Internet connections have moved beyond computer desktops to interface with parking meters, thermostats, appliances, lighting products and car monitoring devices that track mileage so you pay insurance only for the amount of driving you do. These “Internet Of Things” (IOT) have become the next “tipping point” in the world of work where jobs that are eliminated today will be replaced by new jobs related to the new world of almost instant global connectivity.

Today, high speed wireless platforms, standardized software components and inexpensive sensors have made the connection of virtually everything from gas pumps to cars a reality. Even how we work and use metrics to evaluate our performance can be monitored making the delivery of VALUE a measurable variable to ensure our employability. Essentially, the planet is getting a central nervous system and developing intelligence. The physical world is becoming a global information system where sensors and actuators embedded in physical objects are linking almost everything through wireless networks.

·       Pill-shaped micro-cameras can travel through the human digestive tract and send back images to pinpoint sources of illness.

·       Precision farming equipment with wireless links to data collected from remote satellites and ground sensors can take into account crop conditions and adjust the way each individual part of a field is farmed.

·       Billboards in Japan scan people passing by and assess how they fit consumer profiles and instantly change displayed messages based on those assessments.

·       Peeko Pajamas offers a new kind of infant monitor that provides parents with real-time information about their baby’s breathing, skin temperature, body position and activity level on their smartphones.

·       GlowCaps fit prescription bottles via a wireless chip providing services that help people follow their prescription regimen with reminders  refill notices and doctor updates.

IOT is already shaking up the job market in terms of future jobs and what workers will need to know to integrate this technology within the workplace. Recognize that the technology is just an enabler. The real changes involve business model transformations across industries adjusting to the new realities of what instant global connectivity can offer. By 2015, it’s estimated that 75% of the world’s population will have access to the Internet.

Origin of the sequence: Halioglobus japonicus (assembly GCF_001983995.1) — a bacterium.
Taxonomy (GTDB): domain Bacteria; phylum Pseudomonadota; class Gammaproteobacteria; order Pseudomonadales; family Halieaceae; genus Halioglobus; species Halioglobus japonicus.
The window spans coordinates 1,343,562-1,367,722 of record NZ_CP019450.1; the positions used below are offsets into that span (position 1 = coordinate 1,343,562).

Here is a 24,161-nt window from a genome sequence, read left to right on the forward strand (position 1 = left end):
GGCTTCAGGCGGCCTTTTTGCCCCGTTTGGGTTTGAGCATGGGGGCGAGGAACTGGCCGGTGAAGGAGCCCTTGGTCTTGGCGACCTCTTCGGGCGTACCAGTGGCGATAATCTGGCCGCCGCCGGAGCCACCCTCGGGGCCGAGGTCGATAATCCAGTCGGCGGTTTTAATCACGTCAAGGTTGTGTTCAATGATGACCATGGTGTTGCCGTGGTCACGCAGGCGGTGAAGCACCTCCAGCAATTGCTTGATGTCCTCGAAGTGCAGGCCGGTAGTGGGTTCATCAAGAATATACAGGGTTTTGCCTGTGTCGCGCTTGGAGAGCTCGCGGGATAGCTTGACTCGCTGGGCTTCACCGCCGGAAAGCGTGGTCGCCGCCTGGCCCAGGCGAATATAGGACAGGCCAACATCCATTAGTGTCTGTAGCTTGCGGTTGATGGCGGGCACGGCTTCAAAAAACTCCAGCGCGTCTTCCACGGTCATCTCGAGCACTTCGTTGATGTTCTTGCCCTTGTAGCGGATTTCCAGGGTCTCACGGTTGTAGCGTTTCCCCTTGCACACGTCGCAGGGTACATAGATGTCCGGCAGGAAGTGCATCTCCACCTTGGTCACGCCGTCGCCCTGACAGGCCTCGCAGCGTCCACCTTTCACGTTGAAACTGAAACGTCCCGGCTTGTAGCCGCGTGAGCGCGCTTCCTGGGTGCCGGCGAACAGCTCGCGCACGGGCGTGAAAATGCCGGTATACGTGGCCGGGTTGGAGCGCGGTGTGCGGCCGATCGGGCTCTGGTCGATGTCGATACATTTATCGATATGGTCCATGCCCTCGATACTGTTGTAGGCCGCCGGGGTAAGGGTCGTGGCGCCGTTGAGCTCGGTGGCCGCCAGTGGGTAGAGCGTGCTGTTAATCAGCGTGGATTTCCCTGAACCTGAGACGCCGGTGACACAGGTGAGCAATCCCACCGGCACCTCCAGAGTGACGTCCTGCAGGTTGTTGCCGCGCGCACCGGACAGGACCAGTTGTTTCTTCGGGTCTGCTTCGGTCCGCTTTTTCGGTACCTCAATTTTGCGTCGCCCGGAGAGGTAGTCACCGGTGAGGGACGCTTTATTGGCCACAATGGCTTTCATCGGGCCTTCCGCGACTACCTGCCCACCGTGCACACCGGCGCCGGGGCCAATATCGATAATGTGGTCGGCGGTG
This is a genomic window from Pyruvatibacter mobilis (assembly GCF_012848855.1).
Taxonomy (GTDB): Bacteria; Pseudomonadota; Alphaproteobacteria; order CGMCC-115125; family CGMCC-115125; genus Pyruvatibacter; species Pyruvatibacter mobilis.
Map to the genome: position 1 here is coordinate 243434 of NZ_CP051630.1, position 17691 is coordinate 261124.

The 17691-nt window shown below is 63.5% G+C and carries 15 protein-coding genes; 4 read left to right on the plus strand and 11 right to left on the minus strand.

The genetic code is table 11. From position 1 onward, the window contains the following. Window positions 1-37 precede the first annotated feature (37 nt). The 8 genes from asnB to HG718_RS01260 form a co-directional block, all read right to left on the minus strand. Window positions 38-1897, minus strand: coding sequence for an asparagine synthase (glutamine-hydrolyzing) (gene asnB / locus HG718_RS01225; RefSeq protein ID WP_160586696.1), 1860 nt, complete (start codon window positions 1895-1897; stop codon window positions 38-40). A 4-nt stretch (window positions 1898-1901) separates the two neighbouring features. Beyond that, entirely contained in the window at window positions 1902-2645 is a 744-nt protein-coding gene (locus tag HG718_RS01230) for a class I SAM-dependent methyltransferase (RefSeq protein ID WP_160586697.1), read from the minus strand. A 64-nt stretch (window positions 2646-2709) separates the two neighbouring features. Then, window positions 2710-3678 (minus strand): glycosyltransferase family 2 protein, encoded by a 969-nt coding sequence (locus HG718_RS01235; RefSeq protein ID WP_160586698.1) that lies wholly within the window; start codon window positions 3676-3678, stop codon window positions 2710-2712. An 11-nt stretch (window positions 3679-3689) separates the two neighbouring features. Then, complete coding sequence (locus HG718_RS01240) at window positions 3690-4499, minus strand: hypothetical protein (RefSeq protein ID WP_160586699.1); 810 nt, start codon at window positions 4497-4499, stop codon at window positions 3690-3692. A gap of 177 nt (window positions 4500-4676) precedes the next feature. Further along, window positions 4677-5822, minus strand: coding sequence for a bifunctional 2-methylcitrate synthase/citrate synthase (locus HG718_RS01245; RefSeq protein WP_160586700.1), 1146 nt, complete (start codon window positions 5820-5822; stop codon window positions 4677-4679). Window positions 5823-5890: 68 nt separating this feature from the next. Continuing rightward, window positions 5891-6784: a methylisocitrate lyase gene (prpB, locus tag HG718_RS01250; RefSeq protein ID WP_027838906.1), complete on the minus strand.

Consider Netflix. It destroyed Blockbuster by using the Internet to vastly improve the logistics of exchanging DVDs and removing those annoying late fees (Blockbuster earned $134 million annually from those fees). Then Netflix converted DVD’s to bytes and delivered their movies over broadband changing an entire industry in just a few years.

IOT has attracted the attention of tech giants including Cisco, Intel and General Electric, each of which have internal business units dedicated to building the infrastructure for a IOT products and services. They are already looking for employees who can engineer new products and process the data they collect.

In the near future we will have a critical need for people who are a combination of data scientists and operation managers – people who have both an understanding of how to use data and analytics along with an understanding of their specialized business. People need to be able to work with unstructured data at very large scales with the capability to use it to create revenue, reduce costs or solve a business problem.

As the world population exceeds 7 billion and number of connected devices reaches 13 billion, the Internet of Things will be a much bigger revolution than the Internet and mobile phones combined. Just about every industry is exploring how IOT can impact their bottom line. As data is extracted and analyzed from connected objects, ranging from office equipment to machinery, to delivery trucks, to how workers move about in a workplace, your employability will be tied to effectively using data and the tools of the IOT to create value.